History of Zionism Research Paper

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1.    Historiographic Premises

Israel is one of those modern  societies whose institutions were clearly shaped by an ideological movement. Thus,  Israel  is  similar  to  other   new  states  whose political institutions directly derive from the nationalist movement  that  won  their  independence.  But,  in addition, a wide variety of social, economic, and cultural  institutions of the new Jewish state were initially developed by the Zionist organization and its associated  bodies. In these respects, Zionism  had  an impact unusual among nationalist movements. It must rather   be  compared   with  social  revolutionary and radical  reform  movements.  Anthony  D.  Smith  contrasts  ‘ethnocentric  nationalism’  in which the dimensions of ‘power and culture inhere in [a single] cultural group’ and ‘polycentric nationalism’ in which the group’s chief desire is to ‘join the ‘‘family of nations’’ becoming  a nation  like all others  in a condition  of dignified equality.’ He further  refines this differential with respect to ‘diaspora nationalism’ citing Garveyism, Zionism,  Lebanese,  Liberians,  Greeks,  and Armenians  as ‘classic cases’ (Smith 1983).

A  national   liberation   movement   typically  arises among a people oppressed by foreign rulers in its own land.  Elie Kedourie  argues  that  this  conceptual  approach actually has roots in the French revolution and the  toppling  of  the  ancien regime.  (See Kedourie’s classic essay, especially his comments on ‘Politics in a New Style’ in Nationalism (Kedourie  1985).) To this generalization, the Zionist  movement  and the rise of Israel are exceptions.  Jews did not face the common nationalist situation  of being oppressed  in their own land  by  a  foreign  ruler.  Rather, the  Jewish  people lived as a minority  in numerous  countries throughout the world,  among  many different  ruling  nations  and under different regimes. The oppressions  they suffered were different in kind, varying from intense to imperceptible,  and  no  single foe  could  plausibly  be  held responsible  for all Jewish frustrations.

Hence, when Jewish nationalism arose,  rival ideologies such as Jewish liberalism, socialism, autonomism,  and  anti-Zionism did not  succumb  to it (see Laqueur 1992). They engaged instead in a sharp polemic through which their own positions became more fully elaborated and well defined. Nor did the whole nationalist movement  concentrate upon  the primary objective of national sovereignty. Numerous nationalist factions arose, each insisting that its goal was most important and all others secondary (see Halpern  1969, Chap.  1, Shimoni 1995).

2.    Origins Of Zionism

In the eighteenth and nineteenth  centuries, the Jewish communities  of Europe  were traditional in character. This period witnessed a complex phenomenon known as  Jewish  emancipation: the  process  by  which  the Jews, especially those in Western and Central Europe, were propelled towards new social and economic opportunities and became engaged in gentile society. The prospect of emancipation gave rise to the ideology of Jewish liberalism, which sought to redefine the Jews as a religious community,  aware of and responsive to the norms of gentile society. Jewish liberalism was especially strong  in Western  Europe—England, France, and Germany—where the numerical insignificance of the Jewish population, the speed of social and economic modernization, and the relative ease of legal emancipation all appeared  to legitimize the proemancipation viewpoint.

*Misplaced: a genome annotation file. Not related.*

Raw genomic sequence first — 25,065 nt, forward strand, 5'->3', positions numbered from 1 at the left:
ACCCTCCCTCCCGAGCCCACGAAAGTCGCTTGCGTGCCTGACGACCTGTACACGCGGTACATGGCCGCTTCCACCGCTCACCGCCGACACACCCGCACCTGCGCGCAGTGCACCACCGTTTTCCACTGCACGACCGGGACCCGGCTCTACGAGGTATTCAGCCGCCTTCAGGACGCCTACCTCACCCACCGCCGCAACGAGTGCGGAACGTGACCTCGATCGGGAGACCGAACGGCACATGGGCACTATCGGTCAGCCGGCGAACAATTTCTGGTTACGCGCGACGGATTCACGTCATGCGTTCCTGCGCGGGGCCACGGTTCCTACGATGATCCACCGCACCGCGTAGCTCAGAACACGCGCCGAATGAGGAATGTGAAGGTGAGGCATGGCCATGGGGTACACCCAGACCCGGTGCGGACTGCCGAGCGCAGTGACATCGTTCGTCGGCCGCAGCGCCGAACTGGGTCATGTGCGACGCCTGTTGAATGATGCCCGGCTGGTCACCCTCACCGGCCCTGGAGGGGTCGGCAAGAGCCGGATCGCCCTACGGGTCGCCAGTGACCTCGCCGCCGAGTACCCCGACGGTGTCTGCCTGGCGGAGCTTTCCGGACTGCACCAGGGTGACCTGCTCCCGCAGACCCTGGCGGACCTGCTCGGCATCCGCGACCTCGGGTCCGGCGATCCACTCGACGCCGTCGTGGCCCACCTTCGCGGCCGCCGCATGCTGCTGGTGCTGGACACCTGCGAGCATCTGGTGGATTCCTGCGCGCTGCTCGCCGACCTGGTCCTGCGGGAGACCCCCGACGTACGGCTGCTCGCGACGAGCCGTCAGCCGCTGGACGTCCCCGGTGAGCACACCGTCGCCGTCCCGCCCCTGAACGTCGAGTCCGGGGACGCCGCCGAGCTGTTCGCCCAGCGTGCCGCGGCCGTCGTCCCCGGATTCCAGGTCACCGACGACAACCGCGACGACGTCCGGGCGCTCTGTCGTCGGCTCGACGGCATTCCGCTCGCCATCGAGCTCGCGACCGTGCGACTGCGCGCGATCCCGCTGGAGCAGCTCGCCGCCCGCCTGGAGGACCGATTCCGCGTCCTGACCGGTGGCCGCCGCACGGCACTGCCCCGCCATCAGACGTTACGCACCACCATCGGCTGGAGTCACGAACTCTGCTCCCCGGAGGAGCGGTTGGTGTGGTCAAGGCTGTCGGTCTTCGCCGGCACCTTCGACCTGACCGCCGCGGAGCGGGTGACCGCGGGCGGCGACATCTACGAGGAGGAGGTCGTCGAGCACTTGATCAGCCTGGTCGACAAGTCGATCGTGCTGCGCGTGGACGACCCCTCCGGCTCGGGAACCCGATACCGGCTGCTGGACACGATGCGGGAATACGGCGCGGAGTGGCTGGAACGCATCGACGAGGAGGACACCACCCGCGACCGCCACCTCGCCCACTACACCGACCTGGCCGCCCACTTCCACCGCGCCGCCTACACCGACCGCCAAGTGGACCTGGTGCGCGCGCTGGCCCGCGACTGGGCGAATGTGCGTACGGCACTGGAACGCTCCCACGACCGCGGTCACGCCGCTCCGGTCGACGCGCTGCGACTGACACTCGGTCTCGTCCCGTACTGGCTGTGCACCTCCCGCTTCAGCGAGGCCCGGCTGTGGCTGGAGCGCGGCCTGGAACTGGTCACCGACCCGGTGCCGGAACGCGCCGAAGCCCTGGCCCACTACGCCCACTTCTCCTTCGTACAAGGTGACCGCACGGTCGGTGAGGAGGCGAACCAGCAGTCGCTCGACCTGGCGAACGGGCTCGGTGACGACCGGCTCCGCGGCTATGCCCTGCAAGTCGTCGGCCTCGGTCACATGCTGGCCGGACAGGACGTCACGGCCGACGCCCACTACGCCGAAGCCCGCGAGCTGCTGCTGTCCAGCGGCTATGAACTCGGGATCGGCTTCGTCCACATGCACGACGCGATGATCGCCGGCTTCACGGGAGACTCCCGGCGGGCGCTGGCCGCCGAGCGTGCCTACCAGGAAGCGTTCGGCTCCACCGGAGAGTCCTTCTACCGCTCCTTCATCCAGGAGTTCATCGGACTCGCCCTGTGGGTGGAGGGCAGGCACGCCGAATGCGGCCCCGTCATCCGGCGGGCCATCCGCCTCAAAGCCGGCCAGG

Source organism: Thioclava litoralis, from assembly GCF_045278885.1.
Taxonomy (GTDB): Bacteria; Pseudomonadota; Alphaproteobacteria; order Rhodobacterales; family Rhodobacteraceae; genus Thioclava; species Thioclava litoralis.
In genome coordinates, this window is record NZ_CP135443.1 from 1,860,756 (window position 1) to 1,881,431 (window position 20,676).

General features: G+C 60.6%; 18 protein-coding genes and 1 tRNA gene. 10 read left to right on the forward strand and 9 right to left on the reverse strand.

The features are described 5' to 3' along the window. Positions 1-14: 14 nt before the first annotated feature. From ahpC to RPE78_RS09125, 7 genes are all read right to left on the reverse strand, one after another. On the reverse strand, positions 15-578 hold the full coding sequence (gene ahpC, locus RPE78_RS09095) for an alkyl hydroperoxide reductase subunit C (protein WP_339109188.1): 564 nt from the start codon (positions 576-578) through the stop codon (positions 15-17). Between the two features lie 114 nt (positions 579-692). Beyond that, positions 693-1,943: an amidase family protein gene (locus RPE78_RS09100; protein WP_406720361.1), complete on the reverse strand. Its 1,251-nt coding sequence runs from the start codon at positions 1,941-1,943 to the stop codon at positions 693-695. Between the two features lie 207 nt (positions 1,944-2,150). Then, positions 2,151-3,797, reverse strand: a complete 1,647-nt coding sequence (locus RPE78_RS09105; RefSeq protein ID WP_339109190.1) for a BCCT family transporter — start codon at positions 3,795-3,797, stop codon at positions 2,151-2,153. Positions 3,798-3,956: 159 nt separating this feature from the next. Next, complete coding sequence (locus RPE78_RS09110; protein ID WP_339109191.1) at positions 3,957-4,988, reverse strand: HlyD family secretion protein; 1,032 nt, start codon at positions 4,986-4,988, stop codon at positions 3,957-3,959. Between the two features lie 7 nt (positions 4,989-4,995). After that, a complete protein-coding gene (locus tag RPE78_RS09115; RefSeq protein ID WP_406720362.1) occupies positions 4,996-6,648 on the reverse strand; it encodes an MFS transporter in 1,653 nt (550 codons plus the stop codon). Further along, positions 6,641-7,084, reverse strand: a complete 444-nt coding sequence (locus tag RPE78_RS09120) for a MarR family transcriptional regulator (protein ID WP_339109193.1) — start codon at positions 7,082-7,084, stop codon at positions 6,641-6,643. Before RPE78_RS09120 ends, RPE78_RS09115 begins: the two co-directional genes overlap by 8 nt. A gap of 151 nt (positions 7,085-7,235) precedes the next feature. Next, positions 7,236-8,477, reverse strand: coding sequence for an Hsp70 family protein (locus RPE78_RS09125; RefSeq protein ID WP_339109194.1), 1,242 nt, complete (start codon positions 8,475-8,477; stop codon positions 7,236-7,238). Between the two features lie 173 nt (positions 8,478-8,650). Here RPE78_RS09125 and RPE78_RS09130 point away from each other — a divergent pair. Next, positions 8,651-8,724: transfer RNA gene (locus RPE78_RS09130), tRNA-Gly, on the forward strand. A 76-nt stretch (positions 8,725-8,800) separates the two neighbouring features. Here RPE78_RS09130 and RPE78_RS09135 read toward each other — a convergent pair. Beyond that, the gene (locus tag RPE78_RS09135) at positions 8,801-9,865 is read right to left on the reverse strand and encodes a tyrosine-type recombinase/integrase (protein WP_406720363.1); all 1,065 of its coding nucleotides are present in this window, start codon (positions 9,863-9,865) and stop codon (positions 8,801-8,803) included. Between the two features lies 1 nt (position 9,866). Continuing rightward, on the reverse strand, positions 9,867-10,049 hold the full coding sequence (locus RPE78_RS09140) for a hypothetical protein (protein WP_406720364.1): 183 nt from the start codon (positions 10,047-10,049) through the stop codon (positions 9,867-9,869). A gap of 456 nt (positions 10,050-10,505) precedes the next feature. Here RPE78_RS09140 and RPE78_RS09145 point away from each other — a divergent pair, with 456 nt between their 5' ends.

While Jewish liberalism  dominated the thought of the emancipated Western Jewish leadership, there was a broad body of Jewish public opinion that objected to the loss of a specific Jewish identity.  Both  traditionalists and defectors from the camp of Jewish liberalism shared   this  perspective.   The  typical  opponents  of Jewish liberalism were born and educated in areas outside  the  Western  liberal  mainstream, in  Eastern and  South  Eastern  Europe,  where traditional  values held strong,  antisemitism  was a palpable  reality, and Jewish  integration  did  not  appear   to  be  a  viable option.

Although  Zionism   was,  in  part,   a  response   to modern  antisemitism,  a number  of factors forced the retention  of a residual  Jewish communal  consciousness and national identity. As integral to Zionism as its negative reaction to antisemitism, was its positive assertion   of  belief  in  messianic  prophecy   and  the historic  destiny  of  the  Jewish  people  (see Schweid 1985, Chaps 1, 3). Two leading precursors  of Zionism, Rabbi  Zvi Hirsch  Kalischer  (1795–1874) and  Rabbi Judah Solomon Hai Alkalai (1798–1878), were moved to create a Jewish settlement in Palestine by sociopolitical forces and  a deep religious  conviction  that  the time for the biblical injunction  of the ‘ingathering  of the  exiles’  had   arrived—the  prophecy   was  to  be literally acted upon.